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What is "Free"? (RFC0491)

IP.com Disclosure Number: IPCOM000004930D
Original Publication Date: 1973-Apr-12
Included in the Prior Art Database: 2001-Jul-12
Document File: 3 page(s) / 6K

Publishing Venue

Internet Society Requests For Comment (RFCs)

Related People

M.A. Padlipsky: AUTHOR

Abstract

In at least three of the RFC's about "mail" and the File Transfer Protocol (RFC's 454, 475, 479), something very like the following is asserted: "Network mail should be free; i.e., no login or USER command should be required." Unfortunately, "i.e" (=that is) is misleading. It simply does not follow to imply that the only way mail can be free is for it not to require a login; explicit login on a free account would of course also work. Indeed, depending upon per-Host idiosyncrasies in the Logger / Answering Service / process creation environment, an explicit login may well prove to be far more natural than an implicit login. (Even in environments where implicit login is easy, surely explicit login is just easy.) Granted, login on a free account requires users to remember the name of the free account. However, this would not be too great a burden to bear if there were reasons for preferring an explicit login and if the free account had the same name on all Hosts. Therefore, from the promise that Network protocols should not implicitly legislate "unnatural" implementations for participating Hosts if it is conveniently avoidable, I propose the following formulation:

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Network Working Group M. A. Padlipsky Request for Comments: 491 MIT-Multics NIC: 15356 12 April 1973

What Is Free

In at least three of the RFC's about "mail" and the File Transfer Protocol (RFC's 454, 475, 479), something very like the following is asserted: "Network mail should be free; i.e., no login or USER command should be required." Unfortunately, "i.e" (=that is) is misleading. It simply does not follow to imply that the only way mail can be free is for it not to require a login; explicit login on a free account would of course also work. Indeed, depending upon per-Host idiosyncrasies in the Logger Answering Service process creation environment, an explicit login may well prove to be far more natural than an implicit login. (Even in environments where implicit login is easy, surely explicit login is just easy.) Granted, login on a free account requires users to remember the name of the free account. However, this would not be too great a burden to bear if there were reasons for preferring an explicit login and if the free account had the same name on all Hosts. Therefore, from the promise that Network protocols should not implicitly legislate "unnatural" implementations for participating Hosts if it is conveniently avoidable, I propose the following formulation:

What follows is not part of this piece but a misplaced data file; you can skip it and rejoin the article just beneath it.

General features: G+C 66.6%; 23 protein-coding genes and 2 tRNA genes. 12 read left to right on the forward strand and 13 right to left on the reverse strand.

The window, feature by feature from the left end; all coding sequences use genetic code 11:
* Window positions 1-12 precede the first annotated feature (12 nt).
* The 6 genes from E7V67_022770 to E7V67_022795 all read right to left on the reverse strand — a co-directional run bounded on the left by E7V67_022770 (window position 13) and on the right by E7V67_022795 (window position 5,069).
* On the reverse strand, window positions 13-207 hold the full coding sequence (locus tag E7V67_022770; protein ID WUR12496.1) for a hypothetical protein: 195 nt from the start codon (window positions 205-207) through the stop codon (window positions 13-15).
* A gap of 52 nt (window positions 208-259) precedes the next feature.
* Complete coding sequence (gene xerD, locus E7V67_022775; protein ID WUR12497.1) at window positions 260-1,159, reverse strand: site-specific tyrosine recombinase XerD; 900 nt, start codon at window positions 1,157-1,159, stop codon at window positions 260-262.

Network mail should be free. Network mail should not require users to remember the name of the free account on a given system. I.e., it should either be "loginless" or it should take the same login everywhere. But some systems need/want/prefer a login. Therefore, USER NETML PASS NETML should be made to work everywhere for free mail.

Note: "NETML" is fewer than six characters and is upper case hence, it should fit in the least common denominator category of user identifiers, but it's still long enough not to conflict with anybody's initials (in all probability).

Now, because of the implementation implications this may all sound like special pleading, but I claim that another implication of the "incorrect" formulation will further show the superiority of an explicit login for mail. For the "loginless" view leads to problems in regard to the authentication aspects of login and the accounting aspects, by apparently assuming that the sole purpose of login is to initiate accounting. In RFC 475, the problem is exposed when, after noting that some systems allow access control to be applied to mailboxes, it is asserted that FTP USER command is wrong for access control because you'd then be on the free account and a new FTP FROM

Padlipsky [Page 1]

RFC 491 What Is Free 12 April 1973

command would be right. (Presumably, FROM would be followed by PASS.) Being reasonably familiar with one of the systems which does allow access control on mailboxes, let me point out how it works: permissible "principal identifiers" are placed on the "access control list" of the mailbox, and when the mailbox is referenced by a ...